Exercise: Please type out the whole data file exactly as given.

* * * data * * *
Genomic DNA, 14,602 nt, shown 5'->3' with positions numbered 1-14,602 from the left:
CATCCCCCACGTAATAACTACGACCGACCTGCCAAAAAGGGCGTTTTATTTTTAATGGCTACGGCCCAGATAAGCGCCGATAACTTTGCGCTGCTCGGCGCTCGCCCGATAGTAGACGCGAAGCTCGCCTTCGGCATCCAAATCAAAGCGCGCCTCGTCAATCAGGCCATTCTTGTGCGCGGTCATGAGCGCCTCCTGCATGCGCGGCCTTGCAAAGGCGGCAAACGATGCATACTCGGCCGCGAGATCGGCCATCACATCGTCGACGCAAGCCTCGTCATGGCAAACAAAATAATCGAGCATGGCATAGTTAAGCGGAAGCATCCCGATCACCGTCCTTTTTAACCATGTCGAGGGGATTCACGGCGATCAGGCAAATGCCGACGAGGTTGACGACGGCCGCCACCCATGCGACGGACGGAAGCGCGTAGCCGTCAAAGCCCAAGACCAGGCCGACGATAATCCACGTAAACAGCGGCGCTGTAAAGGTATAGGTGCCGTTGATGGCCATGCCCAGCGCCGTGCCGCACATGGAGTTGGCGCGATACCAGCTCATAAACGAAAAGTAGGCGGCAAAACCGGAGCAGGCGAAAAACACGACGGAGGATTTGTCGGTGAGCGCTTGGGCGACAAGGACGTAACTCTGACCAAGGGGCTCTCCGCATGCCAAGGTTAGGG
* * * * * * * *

Genomic DNA, 14,602 nt, shown 5'->3' with positions numbered 1-14,602 from the left:
CATCCCCCACGTAATAACTACGACCGACCTGCCAAAAAGGGCGTTTTATTTTTAATGGCTACGGCCCAGATAAGCGCCGATAACTTTGCGCTGCTCGGCGCTCGCCCGATAGTAGACGCGAAGCTCGCCTTCGGCATCCAAATCAAAGCGCGCCTCGTCAATCAGGCCATTCTTGTGCGCGGTCATGAGCGCCTCCTGCATGCGCGGCCTTGCAAAGGCGGCAAACGATGCATACTCGGCCGCGAGATCGGCCATCACATCGTCGACGCAAGCCTCGTCATGGCAAACAAAATAATCGAGCATGGCATAGTTAAGCGGAAGCATCCCGATCACCGTCCTTTTTAACCATGTCGAGGGGATTCACGGCGATCAGGCAAATGCCGACGAGGTTGACGACGGCCGCCACCCATGCGACGGACGGAAGCGCGTAGCCGTCAAAGCCCAAGACCAGGCCGACGATAATCCACGTAAACAGCGGCGCTGTAAAGGTATAGGTGCCGTTGATGGCCATGCCCAGCGCCGTGCCGCACATGGAGTTGGCGCGATACCAGCTCATAAACGAAAAGTAGGCGGCAAAACCGGAGCAGGCGAAAAACACGACGGAGGATTTGTCGGTGAGCGCTTGGGCGACAAGGACGTAACTCTGACCAAGGGGCTCTCCGCATGCCAAGGTTAGGG